Very rarely do I complete reading a book and this book I did complete, so wanted to ensure I get the most out of it by documenting the important learnings.

My personal opinion, the book is great. Not just to inspire you to earn more money but for life in general. Even if you have no intentions of making money, the book provides a nice perspective to life. And how things around us run. Be it education, our 9 to 5 job, just living life to its fullest. This book has apt summaries after each chapter which is great when…

Every now and then you will hear developers talk about embracing immutability but what’s the real deal with it.

This article is inspired by Venkat Subramaniam’s Voxxed Days Talk. It was very well executed and here are my notes from it.

Opposite of mutability and that means modifying the state (content) of an object, whether primitive or object. And yes, we do do this very often. So what’s wrong? Let’s consider the following:

This interface has a method that returns void, and has no arguments. What this means is that the Implementer class of this interface will have to…

Given a

positiveinteger`num`

, output its complement number. The complement strategy is to flip the bits of its binary representation.

**Please try on your own before reading on.**

Before solving this problem, we need to understand a few concepts in bitwise manipulation.

So, apparently

5 → 101

Complement of 5 → 010

And 101 ^ 010 = 111

Therefore,

A ^ B = C

A ^ A ^ B = A ^ C

0 ^ B = A ^ C

B is the complement of A in this case and that is what we want to achieve.

So given…

Below are some problems I have experienced at work (mostly working on large enterprise systems). I have attempted to describe and share some of the ways my team tried to overcome these issues.

“Why the hell did we do this, this way??”

**Example: **Have you seen some portion of code in your code-base where there is an obvious easy and simple way to implement something but you see that it’s implemented in a somewhat complicated manner. It’s probably because at some point that was the only viable option for the developer. …

Minimum number of cuts to ensure every sub string is a palindrome.

**Example:**

- banana => b|anana
- ababbbabbababa => ab|abba|bb|ababa

**Please try on your own before reading on.**

We will try to get to the solution via…

So at minCuts[3], the value at minCuts[3] refers to the minimum number of cuts to form palindromes for the string “bana” and in this case it is: 1 (after ‘b’). So minCuts[length -1] refers to the minimum cuts to form palindromes for “banana”.

minCuts[0]: “b” : 0 : ‘b’ is a palindrome in itself so zero cuts.

minCuts[1]: “ba” : 1 : “ba”…

Given a sequence of n integers a1, a2, …, an, a 132 pattern is a subsequence a**i**, a**j**, a**k** such that **i** < **j** < **k** and a**i** < a**k** < a**j**. Design an algorithm that takes a list of n numbers as input and checks whether there is a 132 pattern in the list.

**Note:** n will be less than 15,000.

**Example 1:**

Input:[1, 2, 3, 4]Output:FalseExplanation:There is no 132 pattern in the sequence.

**Example 2:**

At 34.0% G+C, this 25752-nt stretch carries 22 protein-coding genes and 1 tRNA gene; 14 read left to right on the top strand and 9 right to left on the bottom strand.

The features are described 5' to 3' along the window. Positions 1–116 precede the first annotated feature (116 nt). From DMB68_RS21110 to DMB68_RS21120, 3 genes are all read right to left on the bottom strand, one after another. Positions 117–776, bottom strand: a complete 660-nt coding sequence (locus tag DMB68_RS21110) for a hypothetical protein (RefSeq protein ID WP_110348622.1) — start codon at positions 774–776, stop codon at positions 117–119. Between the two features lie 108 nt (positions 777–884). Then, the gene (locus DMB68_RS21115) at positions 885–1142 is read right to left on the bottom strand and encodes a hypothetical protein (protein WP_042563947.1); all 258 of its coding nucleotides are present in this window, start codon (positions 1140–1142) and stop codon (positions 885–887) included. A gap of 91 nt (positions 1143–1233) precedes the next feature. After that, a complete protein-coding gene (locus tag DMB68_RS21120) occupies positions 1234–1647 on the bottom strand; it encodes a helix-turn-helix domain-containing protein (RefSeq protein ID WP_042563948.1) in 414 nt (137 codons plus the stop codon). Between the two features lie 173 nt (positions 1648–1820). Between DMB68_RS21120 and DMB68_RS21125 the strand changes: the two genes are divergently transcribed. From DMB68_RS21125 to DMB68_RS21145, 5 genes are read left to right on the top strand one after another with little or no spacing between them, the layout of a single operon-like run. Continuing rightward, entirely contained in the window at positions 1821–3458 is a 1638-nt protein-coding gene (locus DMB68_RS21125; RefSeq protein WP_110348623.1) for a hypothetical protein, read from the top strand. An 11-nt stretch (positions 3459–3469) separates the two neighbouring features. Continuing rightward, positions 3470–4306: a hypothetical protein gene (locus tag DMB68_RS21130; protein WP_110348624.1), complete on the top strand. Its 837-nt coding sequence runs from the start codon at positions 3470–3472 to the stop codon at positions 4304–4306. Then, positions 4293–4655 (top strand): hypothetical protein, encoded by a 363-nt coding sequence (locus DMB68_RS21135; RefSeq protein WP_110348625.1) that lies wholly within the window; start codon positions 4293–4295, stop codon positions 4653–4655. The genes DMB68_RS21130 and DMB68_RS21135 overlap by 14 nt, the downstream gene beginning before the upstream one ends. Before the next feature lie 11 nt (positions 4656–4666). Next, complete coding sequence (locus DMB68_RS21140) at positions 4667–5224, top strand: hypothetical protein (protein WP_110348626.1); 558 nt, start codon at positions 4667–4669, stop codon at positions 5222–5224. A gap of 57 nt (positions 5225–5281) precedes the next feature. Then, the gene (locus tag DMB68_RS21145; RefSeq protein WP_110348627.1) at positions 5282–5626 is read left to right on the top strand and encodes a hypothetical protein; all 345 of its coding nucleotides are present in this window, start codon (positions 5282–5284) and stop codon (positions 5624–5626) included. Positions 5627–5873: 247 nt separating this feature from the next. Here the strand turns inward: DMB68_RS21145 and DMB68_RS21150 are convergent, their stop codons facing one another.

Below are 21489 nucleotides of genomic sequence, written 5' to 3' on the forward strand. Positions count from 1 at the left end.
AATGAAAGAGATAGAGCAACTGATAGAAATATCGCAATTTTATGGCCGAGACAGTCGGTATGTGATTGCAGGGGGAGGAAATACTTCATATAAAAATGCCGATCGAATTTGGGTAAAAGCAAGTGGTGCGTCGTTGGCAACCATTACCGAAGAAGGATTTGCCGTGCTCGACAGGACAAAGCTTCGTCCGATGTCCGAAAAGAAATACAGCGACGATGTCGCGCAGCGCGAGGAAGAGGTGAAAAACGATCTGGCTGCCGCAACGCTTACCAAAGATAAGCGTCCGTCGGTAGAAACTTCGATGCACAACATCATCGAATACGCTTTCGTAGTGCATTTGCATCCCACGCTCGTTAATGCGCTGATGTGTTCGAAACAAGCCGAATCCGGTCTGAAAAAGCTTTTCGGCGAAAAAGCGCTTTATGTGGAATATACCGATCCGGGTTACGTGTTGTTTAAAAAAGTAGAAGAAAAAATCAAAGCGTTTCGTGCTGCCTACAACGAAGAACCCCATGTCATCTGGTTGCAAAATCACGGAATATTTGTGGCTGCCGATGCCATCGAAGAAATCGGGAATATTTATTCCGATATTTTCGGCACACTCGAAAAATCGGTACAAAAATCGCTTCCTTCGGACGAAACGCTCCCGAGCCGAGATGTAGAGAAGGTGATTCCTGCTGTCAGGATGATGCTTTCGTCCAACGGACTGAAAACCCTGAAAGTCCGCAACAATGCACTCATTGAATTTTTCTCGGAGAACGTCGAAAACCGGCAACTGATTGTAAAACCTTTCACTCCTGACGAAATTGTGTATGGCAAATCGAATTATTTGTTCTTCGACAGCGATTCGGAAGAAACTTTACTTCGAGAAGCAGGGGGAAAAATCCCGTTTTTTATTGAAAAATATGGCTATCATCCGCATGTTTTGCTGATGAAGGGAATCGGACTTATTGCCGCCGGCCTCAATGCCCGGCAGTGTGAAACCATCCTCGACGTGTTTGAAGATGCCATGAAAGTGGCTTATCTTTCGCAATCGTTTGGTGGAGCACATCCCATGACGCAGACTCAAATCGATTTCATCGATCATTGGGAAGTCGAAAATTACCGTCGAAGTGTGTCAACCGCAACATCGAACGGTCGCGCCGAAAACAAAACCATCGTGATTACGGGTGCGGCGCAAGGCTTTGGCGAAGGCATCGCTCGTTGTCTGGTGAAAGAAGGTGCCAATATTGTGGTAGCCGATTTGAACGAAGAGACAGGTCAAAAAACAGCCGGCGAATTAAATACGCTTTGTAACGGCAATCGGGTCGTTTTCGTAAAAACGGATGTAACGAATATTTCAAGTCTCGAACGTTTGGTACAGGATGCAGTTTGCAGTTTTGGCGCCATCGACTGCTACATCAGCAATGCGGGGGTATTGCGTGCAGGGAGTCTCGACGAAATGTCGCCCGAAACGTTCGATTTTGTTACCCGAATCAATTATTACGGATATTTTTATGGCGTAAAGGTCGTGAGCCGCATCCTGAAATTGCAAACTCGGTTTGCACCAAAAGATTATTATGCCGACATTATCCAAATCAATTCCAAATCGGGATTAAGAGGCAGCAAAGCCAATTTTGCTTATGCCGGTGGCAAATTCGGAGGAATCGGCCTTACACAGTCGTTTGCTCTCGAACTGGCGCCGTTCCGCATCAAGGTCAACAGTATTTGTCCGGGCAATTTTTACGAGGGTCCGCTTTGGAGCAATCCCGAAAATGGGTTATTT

Input:[3, 1, 4, 2]Output:TrueExplanation:There is a 132 pattern in the sequence: [1, 4…

This is another one from LeetCode: https://leetcode.com/problems/word-break-ii/

Given a **non-empty** string *s* and a dictionary *wordDict* containing a list of **non-empty** words, add spaces in *s* to construct a sentence where each word is a valid dictionary word. Return all such possible sentences.

**Note:**

- The same word in the dictionary may be reused multiple times in the segmentation.
- You may assume the dictionary does not contain duplicate words.

**Input:**

s = "catsanddog"

wordDict = ["cat", "cats", "and", "sand", "dog"]

**Output:**

[

"cats and dog",

"cat sand dog"

]

Please give this question a try before reading further.

“catsanddog” → *“catsand”*…

Two players take turns drawing from a common pool of numbers of 1..15 without replacement until they reach a total ≥ 100.

Given an integer `maxChoosableInt`

and another integer `desiredTotal`

, determine if the first player to move can force a win, assuming both players play **optimally**.

You can always assume that `maxChoosableInt`

will not be larger than 20 and `desiredTotal`

will not be larger than 300. Below is an example explanation.

**Input:** maxChoosableInteger = 10 desiredTotal = 11 O**utput: **false Ex**planation: N**o matter which integer the first player choose, the first player will lose. The first player can choose an…

This is Part 1 of more articles to come, where I have documented the steps I took to create a Spring Boot server which exposes a GraphQL endpoint.

I will be starting from the basics and moving on to make the application more advanced.

This example uses Apache Maven. Below is the POM file. All the versions of the different dependencies needed to compile and run the example are listed below. I have used the latest versions of the dependencies available at the point of writing this article.

`<groupId>com.saloni</groupId> <artifactId>graphqlguide</artifactId> <version>1.0-SNAPSHOT</version> <parent> <groupId>org.springframework.boot</groupId> <artifactId>spring-boot-starter-parent</artifactId> <version>2.1.3.RELEASE</version> <relativePath/> </parent> <properties> <java.version>1.9</java.version> <graphql-spring-boot-starter.version>5.0.2</graphql-spring-boot-starter.version>…`

I can code and stuff.